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Management Of Acute Pharyngo Tonsillitis According To Polish Recommendations 2010 | 8294
ISSN: 0975-0851

Journal of Bioequivalence & Bioavailability
Open Access

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Management of acute pharyngo tonsillitis according to polish recommendations 2010

International Conference and Exhibiton on Pharmaceutical Regulatory Affairs

Elzbieta Mazur

ScientificTracks Abstracts: JBB

DOI: 10.4172/0975-0851.1000107

B acterial resistance is currently recognized as a global health problem. Many countries have national guidelines for the diagnosis and treatment of respiratory tract infections to minimize unnecessary antibiotic prescriptions. National recommendations for the management of acute pharyngotonsillitis diff er substantially with regard to the use of microbiological examination and indications for antibiotic treatment. According to Polish Recommendations 2010 the basic aim of clinical diff erentiation is to evaluate the likelihood of streptococcal etiolog y. Depending on its result the decision is made about microbiological examination (if streptococcal phryngotosillitis is suspected) or about only symptomatic treatment and no further di agnostics (if the clinical picture suggests viral pharyngotonsillitis). Polish Recommendations consider Centor/McIssac?s scale to be the most useful one. In patients who obtained 2 or more points according to this scale a defi nitive diagnosis of streptococcal pharyngotonsillitis depends on the identifi cation of the bacterium, which can be performed by throat swab culture or by rapid antigen detection test. Phenoxymethyl penicillin for 10 days is currently the antibiotic therapy of choice. Patients aller gic to penicillin should be treated with fi rst generation cephalosporin. Only pat ients allergic to beta-lactam antibiotics can be treated with macrolides, however, since susceptibility of S. pyogenes to macrolides is unpredictable, treatment with these antibiotics must be preceded by performing antibiotic susceptibility test. Amoxicillin is now consider ed by some American recommendations as alternative for penicillin. However, administration of amoxicillin in small doses, enough to treat acute pharyngotonsillitis, selects for S. pneumoniae strains resistant to penicillin. Th erefore, amoxicillin is not recommended by Polish Recommendations 2010.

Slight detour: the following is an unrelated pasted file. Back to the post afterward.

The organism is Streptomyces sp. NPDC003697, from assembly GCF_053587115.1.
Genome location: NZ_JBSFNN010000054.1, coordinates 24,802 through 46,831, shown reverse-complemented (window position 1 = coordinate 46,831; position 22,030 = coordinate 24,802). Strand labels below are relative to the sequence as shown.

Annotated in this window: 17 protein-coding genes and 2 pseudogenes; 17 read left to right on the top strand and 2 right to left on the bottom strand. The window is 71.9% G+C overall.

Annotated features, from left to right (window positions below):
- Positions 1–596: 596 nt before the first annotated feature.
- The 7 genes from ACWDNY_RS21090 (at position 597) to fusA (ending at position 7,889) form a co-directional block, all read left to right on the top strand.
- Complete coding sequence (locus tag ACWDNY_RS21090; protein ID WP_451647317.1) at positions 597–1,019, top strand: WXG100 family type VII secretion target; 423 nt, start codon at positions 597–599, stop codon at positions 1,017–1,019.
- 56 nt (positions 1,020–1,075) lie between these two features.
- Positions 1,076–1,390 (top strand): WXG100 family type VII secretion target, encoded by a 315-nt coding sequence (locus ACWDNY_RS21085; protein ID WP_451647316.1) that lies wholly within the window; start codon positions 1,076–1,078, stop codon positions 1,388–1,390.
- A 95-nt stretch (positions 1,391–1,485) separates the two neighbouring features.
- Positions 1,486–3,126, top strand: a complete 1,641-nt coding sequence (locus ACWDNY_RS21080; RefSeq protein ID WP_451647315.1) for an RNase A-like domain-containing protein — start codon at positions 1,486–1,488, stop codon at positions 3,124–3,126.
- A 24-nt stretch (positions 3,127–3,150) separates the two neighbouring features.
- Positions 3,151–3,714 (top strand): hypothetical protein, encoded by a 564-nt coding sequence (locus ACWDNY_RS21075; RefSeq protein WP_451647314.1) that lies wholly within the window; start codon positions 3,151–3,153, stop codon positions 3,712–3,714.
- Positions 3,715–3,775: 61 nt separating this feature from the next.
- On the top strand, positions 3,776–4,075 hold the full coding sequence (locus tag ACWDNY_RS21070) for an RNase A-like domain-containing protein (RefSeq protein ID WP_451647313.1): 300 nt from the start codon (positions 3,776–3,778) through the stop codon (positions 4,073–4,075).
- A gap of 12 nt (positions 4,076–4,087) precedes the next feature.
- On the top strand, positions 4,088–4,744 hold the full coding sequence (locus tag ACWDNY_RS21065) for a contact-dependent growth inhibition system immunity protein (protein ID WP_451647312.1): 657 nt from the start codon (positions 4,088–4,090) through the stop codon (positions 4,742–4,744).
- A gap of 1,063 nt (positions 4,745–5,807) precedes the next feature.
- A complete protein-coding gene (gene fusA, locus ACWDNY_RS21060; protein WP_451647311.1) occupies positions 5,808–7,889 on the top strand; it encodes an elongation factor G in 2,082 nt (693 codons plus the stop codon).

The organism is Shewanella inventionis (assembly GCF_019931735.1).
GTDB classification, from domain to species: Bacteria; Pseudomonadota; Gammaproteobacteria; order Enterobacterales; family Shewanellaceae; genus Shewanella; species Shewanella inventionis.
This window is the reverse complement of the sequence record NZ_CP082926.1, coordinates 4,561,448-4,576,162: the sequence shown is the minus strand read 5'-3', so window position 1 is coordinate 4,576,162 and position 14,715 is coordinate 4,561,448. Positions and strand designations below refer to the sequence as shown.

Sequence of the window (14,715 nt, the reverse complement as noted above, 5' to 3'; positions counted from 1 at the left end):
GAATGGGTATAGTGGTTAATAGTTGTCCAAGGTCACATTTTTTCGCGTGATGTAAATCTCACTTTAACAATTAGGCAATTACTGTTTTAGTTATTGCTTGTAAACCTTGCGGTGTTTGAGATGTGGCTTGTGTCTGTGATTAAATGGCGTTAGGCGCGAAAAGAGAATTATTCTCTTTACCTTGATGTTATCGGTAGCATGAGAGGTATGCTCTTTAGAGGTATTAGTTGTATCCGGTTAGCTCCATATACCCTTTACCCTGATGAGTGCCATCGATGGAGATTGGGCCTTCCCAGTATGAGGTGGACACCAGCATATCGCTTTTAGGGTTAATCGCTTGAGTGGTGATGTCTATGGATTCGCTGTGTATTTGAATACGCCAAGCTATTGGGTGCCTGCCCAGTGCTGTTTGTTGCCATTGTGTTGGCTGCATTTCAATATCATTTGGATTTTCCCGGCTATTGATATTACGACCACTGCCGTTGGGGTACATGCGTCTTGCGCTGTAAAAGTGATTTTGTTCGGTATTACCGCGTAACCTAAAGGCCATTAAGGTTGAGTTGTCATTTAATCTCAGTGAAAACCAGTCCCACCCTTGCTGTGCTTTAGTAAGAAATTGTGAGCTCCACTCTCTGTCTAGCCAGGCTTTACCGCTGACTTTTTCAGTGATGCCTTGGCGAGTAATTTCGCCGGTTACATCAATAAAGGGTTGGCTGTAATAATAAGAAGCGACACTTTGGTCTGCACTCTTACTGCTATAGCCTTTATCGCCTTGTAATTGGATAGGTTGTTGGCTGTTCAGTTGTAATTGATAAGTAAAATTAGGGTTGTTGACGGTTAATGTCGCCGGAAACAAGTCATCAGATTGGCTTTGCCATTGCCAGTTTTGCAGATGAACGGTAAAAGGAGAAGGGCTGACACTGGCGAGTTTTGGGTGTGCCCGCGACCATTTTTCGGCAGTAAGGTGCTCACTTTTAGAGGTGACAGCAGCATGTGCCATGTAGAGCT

El ż bieta Mazur, MD PhD, is a clinical microbiologist, working as a tutor at the Medical Microbiology Department, Medical University of Lublin, Poland. She is a regional consultant in clinical microbiology. She has published over 45 original and review papers.